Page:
Focus on IWD: Ihnji Jon

In celebration of International Women’s Day on March 8, the Faculty of Architecture, Building and Planning is shining a light on the integral work and careers of a selection of our staff. Ihnji is a lecturer in International Urban Politics. She studies planning/urban governance theories, disaster resilience, and feminist science and technology studies (STS).

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Who has been influential in guiding, supporting, or mentoring you?

Finding good mentors and supporters is not necessarily finding just one person who can give you all the answers. It is more about having genuine intellectual connections. Good mentors take their time crafting their answers to your questions, even when they seem banal and frivolous. Good mentees take their time in elaborating their questions, by engaging with what they can find or know in their capacity. Real connections can happen only when both parties are sincere and genuinely interested in ideas—which is what academia is all about.

Do you have  any strategy that you can share with us which has helped you in overcoming challenges in your career? 

I think that exchanging ideas should be at the heart of an academic career. I draw inspiration from my ‘reading friends’ – these are people who I ‘click’ with academically. They understand where I am coming from and they remind me of why I enjoy being an academic. Recently, I’ve met some new reading friends through emails and twitter. I liked their work and contacted them, we ended up talking about what we have read and it turned out that we have the same taste in authors. Now we are organising a conference session together.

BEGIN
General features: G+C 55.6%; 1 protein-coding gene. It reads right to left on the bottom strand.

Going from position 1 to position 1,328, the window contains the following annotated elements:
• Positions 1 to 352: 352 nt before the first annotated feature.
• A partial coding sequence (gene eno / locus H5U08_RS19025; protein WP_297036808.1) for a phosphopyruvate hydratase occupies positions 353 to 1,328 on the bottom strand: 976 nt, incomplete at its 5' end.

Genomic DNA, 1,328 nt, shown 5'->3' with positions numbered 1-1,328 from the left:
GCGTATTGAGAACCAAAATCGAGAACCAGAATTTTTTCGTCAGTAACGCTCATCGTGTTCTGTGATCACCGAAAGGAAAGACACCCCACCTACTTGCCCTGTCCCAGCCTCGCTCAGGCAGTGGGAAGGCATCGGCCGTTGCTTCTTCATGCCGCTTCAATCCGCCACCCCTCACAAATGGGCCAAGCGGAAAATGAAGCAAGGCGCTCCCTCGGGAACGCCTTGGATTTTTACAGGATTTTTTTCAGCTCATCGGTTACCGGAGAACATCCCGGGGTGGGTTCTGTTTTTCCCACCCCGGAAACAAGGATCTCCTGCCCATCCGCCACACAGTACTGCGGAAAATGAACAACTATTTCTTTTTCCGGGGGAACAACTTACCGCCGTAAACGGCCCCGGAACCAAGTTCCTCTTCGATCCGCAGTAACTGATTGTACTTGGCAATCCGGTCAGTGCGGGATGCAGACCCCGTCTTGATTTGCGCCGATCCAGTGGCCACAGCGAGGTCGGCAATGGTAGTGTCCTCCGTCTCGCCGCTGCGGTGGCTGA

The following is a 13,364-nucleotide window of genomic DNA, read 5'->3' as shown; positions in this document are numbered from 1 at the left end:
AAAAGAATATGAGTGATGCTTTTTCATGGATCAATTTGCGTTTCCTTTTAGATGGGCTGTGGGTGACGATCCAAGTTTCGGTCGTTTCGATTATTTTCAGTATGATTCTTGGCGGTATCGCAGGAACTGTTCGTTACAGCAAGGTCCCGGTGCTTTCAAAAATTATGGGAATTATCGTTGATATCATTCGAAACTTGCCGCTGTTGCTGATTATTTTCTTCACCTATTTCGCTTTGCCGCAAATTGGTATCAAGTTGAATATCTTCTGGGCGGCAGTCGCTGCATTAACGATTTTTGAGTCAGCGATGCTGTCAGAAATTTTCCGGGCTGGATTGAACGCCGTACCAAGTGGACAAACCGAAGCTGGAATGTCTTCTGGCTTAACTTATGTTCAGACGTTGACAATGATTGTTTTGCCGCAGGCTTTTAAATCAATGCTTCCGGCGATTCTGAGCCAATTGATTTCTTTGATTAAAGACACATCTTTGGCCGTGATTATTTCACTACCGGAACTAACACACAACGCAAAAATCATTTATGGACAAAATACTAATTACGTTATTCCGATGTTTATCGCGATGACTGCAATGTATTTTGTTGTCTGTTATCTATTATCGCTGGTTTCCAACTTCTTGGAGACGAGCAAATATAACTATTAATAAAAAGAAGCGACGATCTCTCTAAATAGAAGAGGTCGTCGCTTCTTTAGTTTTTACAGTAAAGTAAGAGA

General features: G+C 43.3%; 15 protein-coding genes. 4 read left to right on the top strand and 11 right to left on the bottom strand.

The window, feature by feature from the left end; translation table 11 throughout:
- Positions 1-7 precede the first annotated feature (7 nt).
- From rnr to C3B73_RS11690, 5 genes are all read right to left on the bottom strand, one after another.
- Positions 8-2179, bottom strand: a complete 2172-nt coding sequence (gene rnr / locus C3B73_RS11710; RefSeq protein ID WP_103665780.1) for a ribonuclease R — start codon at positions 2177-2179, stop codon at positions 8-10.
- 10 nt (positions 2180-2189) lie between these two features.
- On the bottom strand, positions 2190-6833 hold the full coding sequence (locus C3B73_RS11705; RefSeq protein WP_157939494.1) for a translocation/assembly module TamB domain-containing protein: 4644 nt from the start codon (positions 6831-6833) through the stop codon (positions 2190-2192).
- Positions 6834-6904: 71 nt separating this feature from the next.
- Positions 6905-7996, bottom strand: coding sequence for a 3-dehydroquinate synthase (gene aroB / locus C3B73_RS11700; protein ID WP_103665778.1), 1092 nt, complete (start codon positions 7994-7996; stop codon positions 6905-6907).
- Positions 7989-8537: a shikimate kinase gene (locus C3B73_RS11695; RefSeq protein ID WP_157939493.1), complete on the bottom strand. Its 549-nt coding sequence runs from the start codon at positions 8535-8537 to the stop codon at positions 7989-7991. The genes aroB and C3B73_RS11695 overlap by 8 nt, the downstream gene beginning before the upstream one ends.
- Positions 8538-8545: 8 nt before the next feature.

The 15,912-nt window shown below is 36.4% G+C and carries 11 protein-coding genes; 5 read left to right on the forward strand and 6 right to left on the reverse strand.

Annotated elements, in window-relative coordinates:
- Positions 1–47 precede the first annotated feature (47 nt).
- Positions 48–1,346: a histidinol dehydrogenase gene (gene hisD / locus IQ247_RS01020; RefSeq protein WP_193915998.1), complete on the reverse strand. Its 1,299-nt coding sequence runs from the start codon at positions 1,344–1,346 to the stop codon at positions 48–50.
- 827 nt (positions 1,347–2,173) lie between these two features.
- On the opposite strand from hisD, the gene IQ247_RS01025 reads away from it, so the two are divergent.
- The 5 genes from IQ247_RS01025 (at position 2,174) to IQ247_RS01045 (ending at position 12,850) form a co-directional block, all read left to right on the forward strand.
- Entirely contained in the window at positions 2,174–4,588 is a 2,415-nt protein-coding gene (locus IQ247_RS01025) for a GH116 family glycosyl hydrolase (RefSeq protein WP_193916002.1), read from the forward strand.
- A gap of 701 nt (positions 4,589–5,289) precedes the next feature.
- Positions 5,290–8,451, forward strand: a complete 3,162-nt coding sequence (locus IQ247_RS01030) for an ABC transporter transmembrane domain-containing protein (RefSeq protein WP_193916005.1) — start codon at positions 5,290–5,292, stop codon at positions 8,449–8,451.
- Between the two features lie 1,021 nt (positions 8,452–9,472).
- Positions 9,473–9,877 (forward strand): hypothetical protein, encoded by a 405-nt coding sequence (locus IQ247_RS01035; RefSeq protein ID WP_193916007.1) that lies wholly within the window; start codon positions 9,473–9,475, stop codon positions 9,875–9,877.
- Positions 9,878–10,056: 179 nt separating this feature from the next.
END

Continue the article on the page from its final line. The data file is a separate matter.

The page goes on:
What is one piece of advice that you can share with women in academia and the built environment on how we can shape more inclusive workplaces?

Advice should be given to the institution and the system (and not individuals).  Academic institutions should be more adamant about workplace sexual harassment caused by differences in power dynamics. Objectification of women in workplaces—the fact that we women as a social group are often seen as biocentric objects, not as humans with ideas —is the most common and sickening burden that women face daily in their professional life. This has to change; we need to have uncomfortable questions and tough discussions at the institutional level.

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